The increase in density of vascular cells observed in the P14 bim -/- retinal vessels could be the result of decreased apoptosis or increased proliferation during retinal vascularization. The level of apoptosis were determined by TUNEL staining of trypsin digests from retinas of P14 bim +/+ and bim -/- mice. The digests were then co-stained with Hoechst 33342 to identify vascular cell nuclei. We observed a two-fold decrease in the number of apoptotic cells in the retinal vasculature of bim -/- mice (Figure 5A). The quantitative assessment of the data is shown in Figure 5B (P< 0.005; n=10).

Figure 5
Decreased apoptosis in the absence of bim

Proliferation of vascular cells in the retina diminishes significantly by P21(Huang et al., 2008). P14 is a time point when the maximum amount of proliferation is observed in the wild type mice (Huang et al., 2008; Wang et al., 2005). To determine whether loss of bim expression impacted vascular cell proliferation, P14 bim +/+ and bim -/- mice were injected with BrdU. The retinas were wholemount stained with anti-BrdU and collagen IV (stains blood vessels). Figure 6 demonstrates that in the absence of bim, proliferation is 15-fold lower than in bim +/+ mice at P14. Figure 6B is a quantitative assessment of these data (P< 0.05; n=15).

Figure 6
Decreased proliferation in the absence of bim

VEGF expression during retinal vascularization

VEGF expression by retinal astrocytes has been shown to stimulate retinal vascular development (Stone et al., 1995). Here, we examined VEGF levels in the retina during postnatal retinal vascularization (Figure 7). VEGF levels in retinas from bim +/+ mice begin a modest decline at P21 and, by P42 the level had declined nearly 4-fold. In the absence of bim, VEGF levels begin a modest decline at P14. At P21, a greater than 2-fold decrease in VEGF expression was observed, such that its expression had declined to near levels observed at P42 in retinas from bim +/+ and bim -/- mice. Although similar VEGF levels were observed early during retina development, VEGF expression declined more rapidly in the absence of bim, perhaps due to a reduced need.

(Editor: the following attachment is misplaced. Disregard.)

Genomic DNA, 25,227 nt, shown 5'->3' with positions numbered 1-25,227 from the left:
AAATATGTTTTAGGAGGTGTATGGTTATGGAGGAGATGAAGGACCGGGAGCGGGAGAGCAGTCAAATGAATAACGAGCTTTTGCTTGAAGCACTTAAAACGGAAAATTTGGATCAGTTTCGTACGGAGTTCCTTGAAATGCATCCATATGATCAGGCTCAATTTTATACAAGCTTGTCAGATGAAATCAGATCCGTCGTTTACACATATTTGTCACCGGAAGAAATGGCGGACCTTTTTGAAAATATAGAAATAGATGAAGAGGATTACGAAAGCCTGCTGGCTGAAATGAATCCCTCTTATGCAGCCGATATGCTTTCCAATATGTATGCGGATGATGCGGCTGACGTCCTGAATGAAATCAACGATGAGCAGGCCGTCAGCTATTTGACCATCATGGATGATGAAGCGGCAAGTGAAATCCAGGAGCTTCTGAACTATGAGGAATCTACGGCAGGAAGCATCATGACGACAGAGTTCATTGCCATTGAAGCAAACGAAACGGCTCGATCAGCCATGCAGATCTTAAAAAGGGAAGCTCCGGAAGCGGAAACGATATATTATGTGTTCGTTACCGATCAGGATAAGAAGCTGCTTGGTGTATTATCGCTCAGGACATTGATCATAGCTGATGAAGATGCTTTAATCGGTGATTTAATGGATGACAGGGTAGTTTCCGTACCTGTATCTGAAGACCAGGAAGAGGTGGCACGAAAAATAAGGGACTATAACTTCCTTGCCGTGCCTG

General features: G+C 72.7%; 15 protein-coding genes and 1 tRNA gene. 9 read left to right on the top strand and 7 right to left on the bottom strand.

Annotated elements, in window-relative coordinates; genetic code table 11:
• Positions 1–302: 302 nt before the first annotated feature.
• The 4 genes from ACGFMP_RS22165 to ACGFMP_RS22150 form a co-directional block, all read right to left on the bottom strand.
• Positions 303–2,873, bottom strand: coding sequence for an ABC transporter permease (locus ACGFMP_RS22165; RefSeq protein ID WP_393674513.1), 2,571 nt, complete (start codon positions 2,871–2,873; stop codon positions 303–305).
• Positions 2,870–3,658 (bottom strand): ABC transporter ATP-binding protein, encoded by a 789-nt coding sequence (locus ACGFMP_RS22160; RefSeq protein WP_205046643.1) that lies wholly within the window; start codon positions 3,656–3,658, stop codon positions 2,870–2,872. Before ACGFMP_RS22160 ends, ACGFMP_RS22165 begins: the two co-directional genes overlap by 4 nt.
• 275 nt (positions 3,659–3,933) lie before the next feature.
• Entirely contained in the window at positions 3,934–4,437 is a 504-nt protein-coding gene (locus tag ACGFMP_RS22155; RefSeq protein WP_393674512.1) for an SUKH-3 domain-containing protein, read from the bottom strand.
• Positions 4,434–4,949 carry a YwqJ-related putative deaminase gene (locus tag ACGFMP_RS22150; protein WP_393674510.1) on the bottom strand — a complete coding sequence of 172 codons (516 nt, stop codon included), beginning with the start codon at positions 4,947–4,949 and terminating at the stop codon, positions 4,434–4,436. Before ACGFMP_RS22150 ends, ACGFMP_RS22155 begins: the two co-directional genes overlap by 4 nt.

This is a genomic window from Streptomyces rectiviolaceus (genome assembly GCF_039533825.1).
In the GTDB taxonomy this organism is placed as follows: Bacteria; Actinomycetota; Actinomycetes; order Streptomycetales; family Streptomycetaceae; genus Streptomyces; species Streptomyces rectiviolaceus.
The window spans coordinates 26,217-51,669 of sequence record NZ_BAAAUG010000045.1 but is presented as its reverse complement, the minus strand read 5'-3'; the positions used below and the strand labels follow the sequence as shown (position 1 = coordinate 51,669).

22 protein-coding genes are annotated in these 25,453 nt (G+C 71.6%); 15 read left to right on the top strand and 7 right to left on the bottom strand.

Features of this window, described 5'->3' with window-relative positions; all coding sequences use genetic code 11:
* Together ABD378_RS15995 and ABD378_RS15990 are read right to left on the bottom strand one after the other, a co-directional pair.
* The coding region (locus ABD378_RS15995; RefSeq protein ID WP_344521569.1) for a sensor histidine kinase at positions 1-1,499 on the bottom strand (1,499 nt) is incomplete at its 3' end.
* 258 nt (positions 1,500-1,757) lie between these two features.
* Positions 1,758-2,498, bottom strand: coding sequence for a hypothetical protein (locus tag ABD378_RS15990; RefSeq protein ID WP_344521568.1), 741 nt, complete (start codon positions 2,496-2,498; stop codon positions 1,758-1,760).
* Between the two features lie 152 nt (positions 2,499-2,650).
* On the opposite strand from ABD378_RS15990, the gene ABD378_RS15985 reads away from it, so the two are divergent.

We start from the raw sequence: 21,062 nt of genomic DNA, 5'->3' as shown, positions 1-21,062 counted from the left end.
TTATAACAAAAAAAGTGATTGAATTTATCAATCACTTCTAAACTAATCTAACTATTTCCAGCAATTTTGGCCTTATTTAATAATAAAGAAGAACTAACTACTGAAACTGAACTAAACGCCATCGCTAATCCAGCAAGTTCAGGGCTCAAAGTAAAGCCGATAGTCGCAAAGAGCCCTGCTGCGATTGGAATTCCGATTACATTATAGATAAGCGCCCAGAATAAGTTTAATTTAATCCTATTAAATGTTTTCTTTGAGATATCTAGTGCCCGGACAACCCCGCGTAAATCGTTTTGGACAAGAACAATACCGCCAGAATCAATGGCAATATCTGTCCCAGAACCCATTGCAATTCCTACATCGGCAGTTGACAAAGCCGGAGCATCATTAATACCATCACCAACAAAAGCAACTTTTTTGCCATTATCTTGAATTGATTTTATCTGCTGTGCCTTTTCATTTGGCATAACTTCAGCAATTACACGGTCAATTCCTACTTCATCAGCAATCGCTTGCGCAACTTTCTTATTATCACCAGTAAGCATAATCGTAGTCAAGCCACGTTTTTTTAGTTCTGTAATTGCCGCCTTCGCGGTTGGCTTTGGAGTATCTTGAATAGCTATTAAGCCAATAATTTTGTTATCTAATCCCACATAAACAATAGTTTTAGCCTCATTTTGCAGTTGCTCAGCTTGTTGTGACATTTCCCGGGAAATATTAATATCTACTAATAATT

Figure 7
VEGF expression during postnatal retinal vascularization

Attenuation of hyaloid vessel regression in the absence of bim

The pupillary membrane and hyaloid vessels-hyaloid arteries, tunica vasculosa lentis, and vasa hyaloidea propria- provide nourishment to the immature lens, retina, and vitreous (Ito and Yoshioka, 1999). However, they regress during the later stages of ocular development. At P7, bim +/+ and bim -/- mice demonstrated similar development and density of hyaloid vessels (data not shown). Figure 8 shows the staining of the vasculature in wholemount ocular specimens prepared from bim +/+ and bim -/- mice at six weeks of age. Normally by six weeks of age complete regression of the hyaloid vessels is noted, as we observed in bim +/+ mice (Figure 8). In contrast, six week old bim -/- demonstrated attenuation of hyaloid vessel regression. These vessels were still evident even in eight week old mice (data not shown). Thus, bim expression appears to be essential for retinal hyaloid vessel regression.

Figure 8
Attenuation of hyaloid vessel regression in the absence of bim

Loss of bim expression prevents hyperoxia-mediated retinal vessel obliteration and neovascularization during OIR

The inherent sensitivity of the developing retinal vasculature to changes in oxygen level predisposes the retina to ROP. Here, P7 bim +/+ and bim -/- mice were subjected to OIR. At P12, upon return to room air, vessel obliteration in the central area of the retina was assessed. Figures 9A and B demonstrate that vessel obliteration was absent in bim -/- mice compared to bim +/+ mice. We next determined the degree of neovascularization at P17 by the quantification of vitreous neovascularization as described previously by us (Wang et al., 2005; Wang et al., 2003) and Smith et al (Smith et al., 1994). Hematoxylin and PAS stained sections were examined in a masked fashion for the presence of neovascular tufts projecting into the vitreous from the retina. The neovascular score was defined as the mean number of neovascular nuclei per section found in eight sections (four on each side of the optic nerve) per eye. Consistent with our previous results, bim +/+ mice demonstrated significant neovascularization after 5 days of normoxia, P17 (Figures 9C,D). However, in the absence of bim we observed little, if any, pathological neovascularization (Figures 9C,D). Thus, in the absence of bim the developing retinal blood vessels are resistant to hyperoxia-mediated vessel obliteration and vascularization of the inner retina proceeds normally (Figure 9C; arrow heads in bim -/- mice). Vascularization of the retinal layers following OIR is quantified in Table 4.